In queueing theory, a discipline within the mathematical theory of probability, Burke's theorem (sometimes the Burke's output theorem) is a theorem (stated and demonstrated by Paul J. Burke while working at Bell Telephone Laboratories) asserting that, for the M/M/1 queue, M/M/c queue or M/M/∞ queue in the steady state with arrivals a Poisson process with rate parameter λ:
- The departure process is a Poisson process with rate parameter λ.
- At time t the number of customers in the queue is independent of the departure process prior to time t.
Burke first published this theorem along with a proof in 1956. The theorem was anticipated but not proved by O’Brien (1954) and Morse (1955). A second proof of the theorem follows from a more general result published by Reich. The proof offered by Burke shows that the time intervals between successive departures are independently and exponentially distributed with parameter equal to the arrival rate parameter, from which the result follows.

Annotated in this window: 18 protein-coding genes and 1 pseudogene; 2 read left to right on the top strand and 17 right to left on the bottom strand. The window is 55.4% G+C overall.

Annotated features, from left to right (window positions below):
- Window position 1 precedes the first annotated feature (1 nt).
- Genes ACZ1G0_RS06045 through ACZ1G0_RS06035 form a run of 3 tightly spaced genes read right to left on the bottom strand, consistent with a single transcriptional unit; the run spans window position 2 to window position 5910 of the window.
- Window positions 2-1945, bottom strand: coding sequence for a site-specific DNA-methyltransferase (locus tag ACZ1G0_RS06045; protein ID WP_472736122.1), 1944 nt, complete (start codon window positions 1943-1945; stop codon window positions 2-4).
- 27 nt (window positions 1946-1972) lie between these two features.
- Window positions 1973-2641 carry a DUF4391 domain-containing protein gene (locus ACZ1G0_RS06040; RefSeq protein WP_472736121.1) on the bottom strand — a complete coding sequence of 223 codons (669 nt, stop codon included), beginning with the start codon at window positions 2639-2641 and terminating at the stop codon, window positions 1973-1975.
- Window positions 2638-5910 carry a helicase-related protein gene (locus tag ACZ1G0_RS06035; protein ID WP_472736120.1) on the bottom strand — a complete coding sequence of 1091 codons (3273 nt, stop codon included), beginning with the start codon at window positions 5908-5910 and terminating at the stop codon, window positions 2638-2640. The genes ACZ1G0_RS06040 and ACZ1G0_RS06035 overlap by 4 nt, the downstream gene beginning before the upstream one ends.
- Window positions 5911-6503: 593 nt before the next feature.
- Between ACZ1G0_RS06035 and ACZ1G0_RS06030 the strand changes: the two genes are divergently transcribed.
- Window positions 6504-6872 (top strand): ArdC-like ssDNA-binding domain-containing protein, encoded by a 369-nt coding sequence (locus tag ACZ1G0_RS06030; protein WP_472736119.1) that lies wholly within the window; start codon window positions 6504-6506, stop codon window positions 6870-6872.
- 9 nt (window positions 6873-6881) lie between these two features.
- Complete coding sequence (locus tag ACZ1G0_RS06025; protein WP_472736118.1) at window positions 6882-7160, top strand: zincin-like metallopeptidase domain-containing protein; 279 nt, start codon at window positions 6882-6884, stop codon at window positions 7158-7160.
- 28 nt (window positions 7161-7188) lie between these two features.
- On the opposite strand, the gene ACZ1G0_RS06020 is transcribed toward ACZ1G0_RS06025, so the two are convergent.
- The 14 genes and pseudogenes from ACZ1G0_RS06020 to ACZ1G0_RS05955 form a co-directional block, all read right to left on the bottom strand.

An alternative proof is possible by considering the reversed process and noting that the M/M/1 queue is a reversible stochastic process. Consider the figure. By Kolmogorov's criterion for reversibility, any birth-death process is a reversible Markov chain. Note that the arrival instants in the forward Markov chain are the departure instants of the reversed Markov chain. Thus the departure process is a Poisson process of rate λ. Moreover, in the forward process the arrival at time t is independent of the number of customers after t. Thus in the reversed process, the number of customers in the queue is independent of the departure process prior to time t.
This proof could be counter-intuitive, in the sense that the departure process of a birth-death process is independent of the service offered.
Related results and extensions
It is thought that Burke's theorem does not extend to queues fed by a Markovian arrival processes (MAP) and is conjectured that the output process of an MAP/M/1 queue is an MAP only if the queue is an M/M/1 queue.
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